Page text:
I recently had a chance to debate views with a Chicago native and Hawks fan who argued that Byfuglien was overrated because his he didn’t produce in the regular season. This may be a valid argument based on his 34 points (17g, 17a) in 82 games but when your offense is loaded with Kane, Toews, Hossa, Sharp and a couple talented defensemen, it’s not necessary for Byfuglien to put up big numbers. What is very necessary to consider, though, is the impact that Byfuglien had in the playoffs. If you ask me, Byfuglien was just as much the playoff MVP as Toews, although Toews was a very legitimate selection. Byfuglien had outstanding numbers in the playoffs with 16 points (11g, 5a) in 22 games and more importantly his physical presence on the ice was unbeatable and rarely matched, even by Chris Pronger. Byfuglien created a lot of the space that allowed Toews and Kane to dominate puck possession and movement in the zone by getting to the front of the net and making a bang with his physical presence and when you give guys like Kane and Toews time and space with the puck, it’s like walking through a mine field wearing clown shoes. Something bad is going to happen. So with this I raise the question, would you prefer to have a player produce big in the regular season or in the playoffs? The Hawks without Byfuglien means much less time and space for Kane and Toews, so I’d call that question a no brainer.
Having two lines full of star players was a big part of the Blackhawks’ success but what really set them apart was their depth. One of the most important and overlooked parts of a hockey team is exactly that. How good can your third and fourth line be when the first two need a rest or when you need someone to shut down your opponent’s top line? Chicago had it all the way through four lines.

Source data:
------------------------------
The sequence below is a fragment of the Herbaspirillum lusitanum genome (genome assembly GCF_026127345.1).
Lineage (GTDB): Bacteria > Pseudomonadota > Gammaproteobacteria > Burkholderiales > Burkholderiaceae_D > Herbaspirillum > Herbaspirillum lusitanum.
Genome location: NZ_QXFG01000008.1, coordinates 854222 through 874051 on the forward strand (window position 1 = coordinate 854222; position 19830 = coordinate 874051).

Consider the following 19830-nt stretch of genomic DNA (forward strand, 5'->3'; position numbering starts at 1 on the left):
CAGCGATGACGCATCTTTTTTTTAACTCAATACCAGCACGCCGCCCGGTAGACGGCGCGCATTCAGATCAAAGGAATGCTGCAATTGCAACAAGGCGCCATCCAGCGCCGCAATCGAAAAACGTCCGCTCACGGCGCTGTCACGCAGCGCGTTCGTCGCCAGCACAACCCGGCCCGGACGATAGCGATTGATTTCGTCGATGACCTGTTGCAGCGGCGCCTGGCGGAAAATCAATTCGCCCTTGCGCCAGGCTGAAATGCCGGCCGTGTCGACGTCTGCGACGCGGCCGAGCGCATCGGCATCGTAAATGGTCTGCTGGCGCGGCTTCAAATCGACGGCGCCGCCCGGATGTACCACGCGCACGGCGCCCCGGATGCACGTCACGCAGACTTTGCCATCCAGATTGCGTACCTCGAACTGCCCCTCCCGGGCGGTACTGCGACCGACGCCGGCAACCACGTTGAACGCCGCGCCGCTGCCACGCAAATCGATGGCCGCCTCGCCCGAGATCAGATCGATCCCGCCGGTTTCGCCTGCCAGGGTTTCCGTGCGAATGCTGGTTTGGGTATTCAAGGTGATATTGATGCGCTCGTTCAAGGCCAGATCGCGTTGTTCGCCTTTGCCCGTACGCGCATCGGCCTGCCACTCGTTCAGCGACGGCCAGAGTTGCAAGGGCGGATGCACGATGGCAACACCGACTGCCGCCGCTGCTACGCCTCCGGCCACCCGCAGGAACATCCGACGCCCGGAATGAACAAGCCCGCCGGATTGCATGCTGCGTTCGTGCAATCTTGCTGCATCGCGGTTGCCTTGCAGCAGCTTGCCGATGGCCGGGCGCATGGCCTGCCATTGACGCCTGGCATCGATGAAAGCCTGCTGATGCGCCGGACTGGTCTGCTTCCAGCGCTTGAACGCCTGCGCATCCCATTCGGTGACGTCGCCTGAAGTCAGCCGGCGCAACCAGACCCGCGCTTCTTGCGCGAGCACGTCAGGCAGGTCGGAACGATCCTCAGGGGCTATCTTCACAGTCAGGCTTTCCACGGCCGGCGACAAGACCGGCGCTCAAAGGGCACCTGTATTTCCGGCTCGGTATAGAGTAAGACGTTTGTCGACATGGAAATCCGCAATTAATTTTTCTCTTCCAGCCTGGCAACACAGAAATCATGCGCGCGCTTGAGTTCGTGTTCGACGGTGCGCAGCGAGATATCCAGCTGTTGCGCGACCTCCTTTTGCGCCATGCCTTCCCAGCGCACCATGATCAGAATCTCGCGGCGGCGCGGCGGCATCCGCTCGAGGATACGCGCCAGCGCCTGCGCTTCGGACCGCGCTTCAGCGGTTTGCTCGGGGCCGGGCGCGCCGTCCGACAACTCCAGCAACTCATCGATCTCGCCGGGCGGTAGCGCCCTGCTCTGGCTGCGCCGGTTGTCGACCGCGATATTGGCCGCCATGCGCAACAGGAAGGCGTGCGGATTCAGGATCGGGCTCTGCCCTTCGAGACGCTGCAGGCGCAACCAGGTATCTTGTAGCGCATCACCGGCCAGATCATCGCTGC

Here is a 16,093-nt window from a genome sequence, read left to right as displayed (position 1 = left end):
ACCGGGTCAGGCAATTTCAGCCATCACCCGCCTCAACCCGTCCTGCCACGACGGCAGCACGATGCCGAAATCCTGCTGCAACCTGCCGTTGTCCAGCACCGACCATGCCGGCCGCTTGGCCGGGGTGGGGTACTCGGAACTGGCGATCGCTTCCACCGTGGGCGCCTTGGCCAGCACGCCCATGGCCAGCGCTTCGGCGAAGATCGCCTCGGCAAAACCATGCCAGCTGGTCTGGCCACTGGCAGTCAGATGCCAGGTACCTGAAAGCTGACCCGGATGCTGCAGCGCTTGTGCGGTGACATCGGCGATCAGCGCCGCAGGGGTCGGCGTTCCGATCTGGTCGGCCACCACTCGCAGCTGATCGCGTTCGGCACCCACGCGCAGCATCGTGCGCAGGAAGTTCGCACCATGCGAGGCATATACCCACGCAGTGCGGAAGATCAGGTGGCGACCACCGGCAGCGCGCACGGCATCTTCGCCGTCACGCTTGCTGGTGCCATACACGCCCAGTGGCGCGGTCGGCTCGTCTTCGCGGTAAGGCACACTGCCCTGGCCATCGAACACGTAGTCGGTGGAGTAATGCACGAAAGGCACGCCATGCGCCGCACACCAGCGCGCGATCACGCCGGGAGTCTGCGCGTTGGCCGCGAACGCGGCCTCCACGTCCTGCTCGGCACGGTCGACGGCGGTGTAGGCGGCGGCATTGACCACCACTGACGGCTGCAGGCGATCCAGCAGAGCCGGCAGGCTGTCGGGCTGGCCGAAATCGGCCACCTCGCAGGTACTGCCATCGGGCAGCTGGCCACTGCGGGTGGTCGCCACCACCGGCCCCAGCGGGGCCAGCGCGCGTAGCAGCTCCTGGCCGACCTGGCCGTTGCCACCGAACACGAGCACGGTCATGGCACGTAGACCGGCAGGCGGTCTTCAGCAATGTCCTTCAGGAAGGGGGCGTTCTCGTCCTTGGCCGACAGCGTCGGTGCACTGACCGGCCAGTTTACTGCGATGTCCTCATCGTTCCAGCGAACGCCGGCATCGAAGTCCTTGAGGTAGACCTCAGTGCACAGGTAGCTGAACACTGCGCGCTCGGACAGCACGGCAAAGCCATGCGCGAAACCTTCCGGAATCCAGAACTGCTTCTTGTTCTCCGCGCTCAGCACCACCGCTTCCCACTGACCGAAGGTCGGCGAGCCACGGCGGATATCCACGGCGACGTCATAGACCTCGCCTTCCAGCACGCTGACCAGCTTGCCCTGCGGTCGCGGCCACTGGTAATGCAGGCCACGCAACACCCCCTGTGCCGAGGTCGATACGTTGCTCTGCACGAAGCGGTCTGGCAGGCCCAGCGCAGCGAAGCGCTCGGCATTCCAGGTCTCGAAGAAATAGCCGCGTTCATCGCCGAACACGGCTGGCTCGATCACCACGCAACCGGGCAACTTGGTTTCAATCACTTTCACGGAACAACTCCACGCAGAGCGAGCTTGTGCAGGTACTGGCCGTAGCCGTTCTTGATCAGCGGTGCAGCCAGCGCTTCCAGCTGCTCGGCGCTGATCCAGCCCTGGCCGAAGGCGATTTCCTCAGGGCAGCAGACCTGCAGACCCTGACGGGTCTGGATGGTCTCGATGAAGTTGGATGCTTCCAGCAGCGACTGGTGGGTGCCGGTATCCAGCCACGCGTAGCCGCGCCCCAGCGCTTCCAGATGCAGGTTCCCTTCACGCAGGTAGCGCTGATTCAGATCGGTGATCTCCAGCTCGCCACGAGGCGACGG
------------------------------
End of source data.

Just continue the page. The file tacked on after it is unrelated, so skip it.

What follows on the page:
There was great two way players in Andrew Ladd, John Madden and Tomas Kopecky. Ladd could score, he was good with the puck, good vision and played tough in his own end. Madden is arguably one of the best penalty killing forwards to play the game and that skill is a huge asset to any coach. Although he doesn’t have the offensive ability of Ladd, Madden was a grinder and knew how to create offense and space with his grittiness and physicality. Although Kopecky is returning, the losses thus far leave him in a spot on the second line in which I would question whether he is fit or ready for that role.
Then there’s the toughness of Ben Eager and Adam Burish. Both brought a physical presence and were an important part of the fourth line. Their grittiness wore down opponents and created loose pucks. Eager played like a starved animal, never missing an opportunity to throw his weight around. Occasionally it would cost him two minutes but they were somewhat marginal calls and, as a coach, you’d much rather see a guy take a penalty for throwing hits than not hit at all, especially as a fourth liner.
Even though there are numerous important losses up front, the Chicago D-core has pretty much remained intact. It’s nice to have the solidarity of Brent Sopel on your blue line but the Hawks are fortunate enough to keep good depth on defense and some youth in the system. Like last season, Keith and Campbell will lead the way with Niklas Hjalmarsson, Brent Seabrook and Nick Boynton rounding out a solid top five.
Last but certainly not least, the most important part of any good playoff team, goaltending. Possibly the biggest loss this offseason for the Blackhawks has to be Antti Niemi. To have a guy who doesn’t make big money as a goaltender but clearly plays like he does is such a hidden gem. Unlike his adversary with Philadelphia, he did it consistently, too. This isn’t to say that Marty Turco is a bad goalie, but his prime is in the past and, even with a new team, the best you can expect to see from him is “good” not “great”. There might be some flashes of greatness here and there but Turco is not going to be the goaltender who can step up and put his team on his shoulders when the puck isn’t bouncing their way like he used to. When it comes to a playoff run, this is going to hurt them the most. Every team who wins a Stanley Cup anymore wins at least one or two games in the playoffs that they shouldn’t because their goalie shuts the door and refuses to lose.
Chicago will still be a tough team this year but their task has become exponentially tougher over the course of the offseason. I would venture as far to say that I wouldn’t be too surprised if they don’t make it to the playoffs. What would surprise me is if they were to get home ice. Either way, the likelihood of the Chicago Blackhawks repeating as Stanley Cup champions, or even getting to the finals for that matter, is a slim chance at best. Irony will probably strike deep in their hearts as they get eliminated by a team with more depth and better goaltending.